2020 is the first year without an Oktoberfest in Munich since World War II, and similar celebrations have been postponed or cancelled across the U.S. This means that if you want the experience of sitting in a tent and ingesting litre after litre of German-style lager, you’re on your own. (And good luck finding a 30-piece band to play a tuba version of “Country Roads Take Me Home” every hour.)
We have good news, though — there are plenty of locally produced festbiers around Chicagoland to help fill the void. (Take that, now-nearly-non-existent pumpkin beer.)
There are actually two kinds of fest-based beer that emerge around this time of year. You’re probably most familiar with the traditional Marzen amber lager, the toasty, sweet, caramel-bread-pudding-y, slightly spicy version that was served for over a century at the fest.
Those are wonderful, but don’t let tradition get in the way of the golden Festbier, which is now the official style of the fest (as of 1990) that’s a bit brighter, easier to drink, and a bit lighter on ABV — so you can drink more of it for longer.
Strap on your lederhosen, grab a manhole-cover-sized pretzel and get to work — it’s gonna be tough to drink the 7-million litres of beer (or more) that Munich goes through each year, but I think we should at least give it a shot:
Owner Mark Hedrick describes Oktoberfest beers as “the hoodie/short combo of the beer world,” slightly warming but still up for some warm autumn days outside.
6-packs available at both locations (St. Charles and Downers Grove), $10.99
This new all-lager brewery wanted to do their Oktoberfest the true traditional way, so they made it their third beer ever brewed back in April and lagered all summer.
Draft only at their new taproom (513 Rogers St., Downers Grove)
One of Chicago’s oldest breweries has one of the most under-the-radar Oktoberfests. Look for some honey sweetness on top of a spicy rye-bread kick.
4-packs of 16oz. cans available for pickup at 2050 W. Balmoral, Chicago,$9.99
Another true traditional take on the classic German style, Haymarket’s Fest Bier is perfect for some socially-distanced drinking (and Prost-ing) on Randolph Street’s now-closed-to-traffic pedestrian spaces.
$9.99 per 6-pack of 12oz cans available at the brewpub (737 W. Randolph)
Pipeworks is known to throw just about everything you can imagine into a beer (and some you can’t), so the most surprising part about this festbier is just how traditional and respectful it is one of brewing’s oldest traditions.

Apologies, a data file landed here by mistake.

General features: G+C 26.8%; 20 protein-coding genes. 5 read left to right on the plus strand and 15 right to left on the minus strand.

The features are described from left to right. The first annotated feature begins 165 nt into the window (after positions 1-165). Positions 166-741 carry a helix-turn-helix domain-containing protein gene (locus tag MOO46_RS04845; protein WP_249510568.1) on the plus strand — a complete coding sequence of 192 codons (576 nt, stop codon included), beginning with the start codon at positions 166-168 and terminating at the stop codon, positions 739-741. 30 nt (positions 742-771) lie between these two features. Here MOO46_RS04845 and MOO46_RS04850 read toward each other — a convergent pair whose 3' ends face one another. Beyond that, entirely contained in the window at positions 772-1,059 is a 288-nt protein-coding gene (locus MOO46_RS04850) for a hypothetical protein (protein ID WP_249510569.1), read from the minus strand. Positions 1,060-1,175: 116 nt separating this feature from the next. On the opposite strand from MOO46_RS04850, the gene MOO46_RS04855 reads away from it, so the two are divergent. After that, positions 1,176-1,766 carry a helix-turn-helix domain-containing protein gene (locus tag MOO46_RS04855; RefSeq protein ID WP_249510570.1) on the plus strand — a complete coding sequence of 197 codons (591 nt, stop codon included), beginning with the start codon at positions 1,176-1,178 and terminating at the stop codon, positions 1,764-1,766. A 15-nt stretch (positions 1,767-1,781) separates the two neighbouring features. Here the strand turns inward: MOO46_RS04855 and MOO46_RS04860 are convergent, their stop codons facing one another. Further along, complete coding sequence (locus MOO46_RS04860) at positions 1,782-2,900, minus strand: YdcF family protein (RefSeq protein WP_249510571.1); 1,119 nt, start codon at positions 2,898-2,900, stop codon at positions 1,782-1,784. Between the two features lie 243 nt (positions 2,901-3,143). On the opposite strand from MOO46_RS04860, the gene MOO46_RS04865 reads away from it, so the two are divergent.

Releasing early September in 4-packs of 16oz cans; $12.99 at the Dojo (3912 McLean Ave., Chicago)
Only one brewery from Illinois in the past decade has taken home a medal from the Great American Beer Fest for their traditional German-style marzen. This one.
Available for pickup at all three Pollyanna locations (Lemon, Roselle, St. Charles) in 4-packs of 16oz cans, $12.00
This is the second year for Only Child’s festbier, and the first year it’ll hit taproom shelves in cans. Get there quick — they said this was the fastest beer release they’d ever seen when it came out originally.
4-packs of 16oz cans are $13 at the taproom (1350 Tri State Pkwy #124, Gurnee)
As the house brewery inside Chicago’s famed Berghoff restaurant, it makes sense that they’d have their own special Oktoberfest … but it may be the hardest one to get this year. Why? With the restaurant temporarily closed, the only place to get it is their location at O’Hare Airport.
Draft only, Terminal 1, Concourse C. Plus a plane ticket.
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Karl Klockars is a Chicago-based author and writer, focusing on food, drink, travel, and culture. Karl’s work has appeared in publications including Chicago Magazine, Thrillist, PCMag, Time Out Chicago, AskMen, Chicagoist and the AV Club. His book, Beer Lovers Chicago, tells the story of the Chicagoland craft beer landscape, from breweries and brewpubs to beer bars and craft-centric restaurants. He’s also the co-founder and main writer for GuysDrinkingBeer.com, regularly recognized as one of the nation’s best craft beer websites. He’s appeared as a guest on numerous radio shows, TV news programs, and podcasts; consulted on programs for the BBC and American syndication and spent a few years hosting morning radio shows and podcasts.